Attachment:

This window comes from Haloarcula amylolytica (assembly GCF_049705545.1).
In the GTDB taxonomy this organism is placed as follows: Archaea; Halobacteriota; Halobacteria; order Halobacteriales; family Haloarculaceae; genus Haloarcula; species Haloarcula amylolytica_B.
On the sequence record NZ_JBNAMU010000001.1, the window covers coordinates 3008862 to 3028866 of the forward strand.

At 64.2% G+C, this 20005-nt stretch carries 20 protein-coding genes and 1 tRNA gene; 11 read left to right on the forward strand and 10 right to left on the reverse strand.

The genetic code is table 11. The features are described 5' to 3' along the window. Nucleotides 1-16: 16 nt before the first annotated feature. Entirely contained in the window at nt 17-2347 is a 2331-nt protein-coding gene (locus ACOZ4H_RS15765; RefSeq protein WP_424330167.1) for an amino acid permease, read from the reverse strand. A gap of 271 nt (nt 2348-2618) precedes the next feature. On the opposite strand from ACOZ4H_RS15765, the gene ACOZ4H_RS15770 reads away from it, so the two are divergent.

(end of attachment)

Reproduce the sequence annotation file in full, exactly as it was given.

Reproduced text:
This window comes from Haloarcula amylolytica (assembly GCF_049705545.1).
In the GTDB taxonomy this organism is placed as follows: Archaea; Halobacteriota; Halobacteria; order Halobacteriales; family Haloarculaceae; genus Haloarcula; species Haloarcula amylolytica_B.
On the sequence record NZ_JBNAMU010000001.1, the window covers coordinates 3008862 to 3028866 of the forward strand.

At 64.2% G+C, this 20005-nt stretch carries 20 protein-coding genes and 1 tRNA gene; 11 read left to right on the forward strand and 10 right to left on the reverse strand.

The genetic code is table 11. The features are described 5' to 3' along the window. Nucleotides 1-16: 16 nt before the first annotated feature. Entirely contained in the window at nt 17-2347 is a 2331-nt protein-coding gene (locus ACOZ4H_RS15765; RefSeq protein WP_424330167.1) for an amino acid permease, read from the reverse strand. A gap of 271 nt (nt 2348-2618) precedes the next feature. On the opposite strand from ACOZ4H_RS15765, the gene ACOZ4H_RS15770 reads away from it, so the two are divergent.